Stress no more, probiotics could be your new weapon against anxiety
Common probiotics sold in supplements and yoghurt can decrease stress-related behaviour and anxiety, suggests new research.health and fitness Updated: Nov 22, 2016 17:13 IST
Common probiotics sold in supplements and yoghurt can decrease stress-related behaviour and anxiety, suggests new research.
“Our study has shown that simple probiotics that we normally use to keep our digestive tract in sync, could be beneficial to reducing our stress levels as well,” said Aaron Ericsson from University of Missouri in the US. In a series of studies, researchers tested how zebrafish behaved after doses of Lactobacillus plantarum, a common bacteria found in yogurt and probiotic supplements.
Studying how gut bacteria affect behaviour in zebrafish could lead to a better understanding of how probiotics may affect the central nervous system in humans. “Zebrafish are an emerging model species for neurobehavioral studies and their use is well-established in drug-screening,” Ericsson noted.
In their first experiment, scientists added the bacteria to certain tanks housing zebrafish; other tanks of zebrafish received no probiotics. Then, the researchers introduced environmental stressors to both groups, such as draining small amounts of water from the tank and overcrowding.
“Each day we introduced a different stressor -- tests that are validated by other researchers and cause higher anxiety among zebrafish,” Elizabeth Bryda, Professor at College of Veterinary Medicine, University of Missouri. “These are common environmental stress patterns, such as isolation stress and temperature change, so it made the tests relevant to humans as well,” Bryda added.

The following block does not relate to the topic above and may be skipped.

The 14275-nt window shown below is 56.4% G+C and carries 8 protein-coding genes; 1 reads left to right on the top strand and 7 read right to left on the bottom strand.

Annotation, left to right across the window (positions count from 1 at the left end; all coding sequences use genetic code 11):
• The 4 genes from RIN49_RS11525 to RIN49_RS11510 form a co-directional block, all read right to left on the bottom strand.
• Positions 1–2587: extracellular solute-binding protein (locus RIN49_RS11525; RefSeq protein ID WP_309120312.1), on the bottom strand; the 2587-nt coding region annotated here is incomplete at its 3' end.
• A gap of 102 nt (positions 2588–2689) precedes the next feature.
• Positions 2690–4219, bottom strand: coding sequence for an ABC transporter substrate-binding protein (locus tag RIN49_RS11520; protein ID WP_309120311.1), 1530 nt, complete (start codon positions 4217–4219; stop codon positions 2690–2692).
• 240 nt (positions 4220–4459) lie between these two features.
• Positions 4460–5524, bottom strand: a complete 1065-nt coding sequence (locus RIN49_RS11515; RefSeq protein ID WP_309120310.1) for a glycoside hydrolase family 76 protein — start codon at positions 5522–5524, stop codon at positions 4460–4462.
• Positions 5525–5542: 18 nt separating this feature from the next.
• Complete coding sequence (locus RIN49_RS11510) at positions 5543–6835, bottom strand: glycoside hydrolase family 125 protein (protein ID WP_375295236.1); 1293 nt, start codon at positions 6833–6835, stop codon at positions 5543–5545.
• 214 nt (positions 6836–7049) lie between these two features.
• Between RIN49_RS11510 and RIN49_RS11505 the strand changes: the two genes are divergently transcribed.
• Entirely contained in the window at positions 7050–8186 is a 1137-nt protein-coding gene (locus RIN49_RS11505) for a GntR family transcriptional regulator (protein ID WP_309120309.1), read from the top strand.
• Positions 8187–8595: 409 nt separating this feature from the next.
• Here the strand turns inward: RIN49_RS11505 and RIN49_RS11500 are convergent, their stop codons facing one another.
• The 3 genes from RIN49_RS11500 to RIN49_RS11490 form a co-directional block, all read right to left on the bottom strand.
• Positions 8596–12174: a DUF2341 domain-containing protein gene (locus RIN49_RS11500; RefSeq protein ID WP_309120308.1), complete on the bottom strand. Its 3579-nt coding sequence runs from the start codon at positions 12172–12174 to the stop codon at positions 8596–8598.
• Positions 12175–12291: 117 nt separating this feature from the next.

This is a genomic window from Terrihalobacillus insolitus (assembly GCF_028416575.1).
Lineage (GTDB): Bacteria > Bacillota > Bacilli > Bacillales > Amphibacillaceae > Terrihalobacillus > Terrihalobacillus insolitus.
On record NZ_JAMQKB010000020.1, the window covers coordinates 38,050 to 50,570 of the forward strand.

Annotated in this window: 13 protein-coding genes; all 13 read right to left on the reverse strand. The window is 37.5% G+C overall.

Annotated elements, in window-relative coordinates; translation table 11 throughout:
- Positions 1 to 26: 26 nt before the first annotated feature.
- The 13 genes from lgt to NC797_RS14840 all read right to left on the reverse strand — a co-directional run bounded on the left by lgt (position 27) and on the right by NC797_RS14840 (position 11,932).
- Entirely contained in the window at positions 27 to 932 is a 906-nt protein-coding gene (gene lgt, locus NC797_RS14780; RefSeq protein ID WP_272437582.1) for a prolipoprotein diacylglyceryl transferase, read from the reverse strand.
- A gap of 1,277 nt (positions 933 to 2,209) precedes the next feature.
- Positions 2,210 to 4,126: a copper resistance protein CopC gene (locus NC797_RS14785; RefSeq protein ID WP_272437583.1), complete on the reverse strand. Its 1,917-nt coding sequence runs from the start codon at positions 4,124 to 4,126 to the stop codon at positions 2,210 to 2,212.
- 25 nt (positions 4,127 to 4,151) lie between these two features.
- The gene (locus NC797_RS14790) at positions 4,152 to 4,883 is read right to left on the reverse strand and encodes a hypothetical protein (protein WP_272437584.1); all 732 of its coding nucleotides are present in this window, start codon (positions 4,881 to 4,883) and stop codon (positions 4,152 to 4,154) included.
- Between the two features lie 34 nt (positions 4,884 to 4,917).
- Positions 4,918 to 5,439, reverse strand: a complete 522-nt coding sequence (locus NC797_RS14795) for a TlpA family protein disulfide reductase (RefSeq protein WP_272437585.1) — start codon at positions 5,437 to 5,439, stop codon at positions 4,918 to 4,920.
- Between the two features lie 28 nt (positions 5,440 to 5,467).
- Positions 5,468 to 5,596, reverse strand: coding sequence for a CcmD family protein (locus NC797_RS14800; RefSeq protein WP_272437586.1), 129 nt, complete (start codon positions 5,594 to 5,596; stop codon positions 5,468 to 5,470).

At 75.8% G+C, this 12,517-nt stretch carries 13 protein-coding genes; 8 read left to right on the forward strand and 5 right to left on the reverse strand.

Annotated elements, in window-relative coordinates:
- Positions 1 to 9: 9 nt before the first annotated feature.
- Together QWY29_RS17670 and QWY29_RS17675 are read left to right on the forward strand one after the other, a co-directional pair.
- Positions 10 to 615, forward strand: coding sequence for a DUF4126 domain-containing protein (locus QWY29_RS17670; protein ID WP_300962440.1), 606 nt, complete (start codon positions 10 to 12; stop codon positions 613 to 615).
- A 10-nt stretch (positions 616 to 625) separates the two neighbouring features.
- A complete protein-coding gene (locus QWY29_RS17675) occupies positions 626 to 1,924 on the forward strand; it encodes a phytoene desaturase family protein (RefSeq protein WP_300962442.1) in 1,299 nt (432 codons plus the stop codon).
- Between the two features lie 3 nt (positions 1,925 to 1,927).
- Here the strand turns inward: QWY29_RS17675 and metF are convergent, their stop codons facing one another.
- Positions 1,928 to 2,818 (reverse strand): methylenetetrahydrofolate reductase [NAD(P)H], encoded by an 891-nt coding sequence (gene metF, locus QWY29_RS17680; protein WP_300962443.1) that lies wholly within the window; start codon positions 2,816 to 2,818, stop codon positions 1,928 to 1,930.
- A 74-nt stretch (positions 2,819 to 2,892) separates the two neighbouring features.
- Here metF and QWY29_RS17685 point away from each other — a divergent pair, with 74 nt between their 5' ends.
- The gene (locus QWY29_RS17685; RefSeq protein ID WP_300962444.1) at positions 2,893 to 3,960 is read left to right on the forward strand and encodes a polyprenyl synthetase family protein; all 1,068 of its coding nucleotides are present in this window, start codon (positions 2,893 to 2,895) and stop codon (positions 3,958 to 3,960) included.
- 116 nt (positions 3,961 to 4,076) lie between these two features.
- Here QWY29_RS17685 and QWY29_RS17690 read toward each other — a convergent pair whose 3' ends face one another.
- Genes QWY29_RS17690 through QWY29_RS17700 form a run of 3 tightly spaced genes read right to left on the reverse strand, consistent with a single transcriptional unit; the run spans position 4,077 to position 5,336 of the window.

By analysing the gene pathways of both groups of fish, the research team found that zebrafish that were given the supplements showed a reduction in the metabolic mechanisms associated with stress. “Essentially, bacteria in the gut altered the gene expression associated with stress- and anxiety-related pathways in the fish allowing for increased signaling of particular neurotransmitters,” Daniel Davis from University of Missouri noted.To test their theory further, the researchers measured the movements of fish in their tanks using sophisticated computer measuring and imaging tools.
Previous studies of fish behaviour have found that fish that are stressed tend to spend more time at the bottom of their tanks. Once the fish were administered probiotics, they tended to spend more time toward the top of the tanks -- the change in behaviour indicating they were less stressed or less anxious, according to the findings published in the journal Scientific Reports.